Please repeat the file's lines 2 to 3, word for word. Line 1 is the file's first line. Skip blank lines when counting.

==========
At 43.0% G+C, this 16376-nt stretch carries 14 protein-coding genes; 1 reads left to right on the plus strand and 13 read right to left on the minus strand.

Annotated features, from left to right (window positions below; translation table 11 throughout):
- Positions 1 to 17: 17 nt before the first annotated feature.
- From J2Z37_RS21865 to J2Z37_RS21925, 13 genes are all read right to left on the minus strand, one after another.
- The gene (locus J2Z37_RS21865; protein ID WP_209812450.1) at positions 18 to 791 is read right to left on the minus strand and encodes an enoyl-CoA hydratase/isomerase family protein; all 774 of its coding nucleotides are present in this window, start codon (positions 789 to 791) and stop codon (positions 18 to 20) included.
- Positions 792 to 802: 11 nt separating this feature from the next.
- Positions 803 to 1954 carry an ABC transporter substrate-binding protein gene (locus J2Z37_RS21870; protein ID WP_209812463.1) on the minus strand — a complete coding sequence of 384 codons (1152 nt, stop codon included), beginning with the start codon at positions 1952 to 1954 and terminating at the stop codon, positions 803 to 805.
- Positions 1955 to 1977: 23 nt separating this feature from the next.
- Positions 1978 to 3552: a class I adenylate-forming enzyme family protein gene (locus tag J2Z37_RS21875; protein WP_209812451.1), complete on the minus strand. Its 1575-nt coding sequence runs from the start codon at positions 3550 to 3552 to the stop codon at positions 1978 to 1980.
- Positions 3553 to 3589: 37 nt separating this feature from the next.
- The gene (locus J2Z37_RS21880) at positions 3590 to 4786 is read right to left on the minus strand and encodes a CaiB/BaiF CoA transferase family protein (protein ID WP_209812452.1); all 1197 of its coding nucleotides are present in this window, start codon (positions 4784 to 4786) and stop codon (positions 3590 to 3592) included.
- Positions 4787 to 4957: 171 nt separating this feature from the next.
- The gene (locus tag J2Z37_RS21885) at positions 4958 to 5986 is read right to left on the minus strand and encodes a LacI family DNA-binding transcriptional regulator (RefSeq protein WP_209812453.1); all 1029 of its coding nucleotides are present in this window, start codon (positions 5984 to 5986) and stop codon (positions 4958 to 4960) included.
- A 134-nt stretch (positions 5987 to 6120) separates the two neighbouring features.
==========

Annotated features, from left to right (window positions below; translation table 11 throughout):
- Positions 1 to 17: 17 nt before the first annotated feature.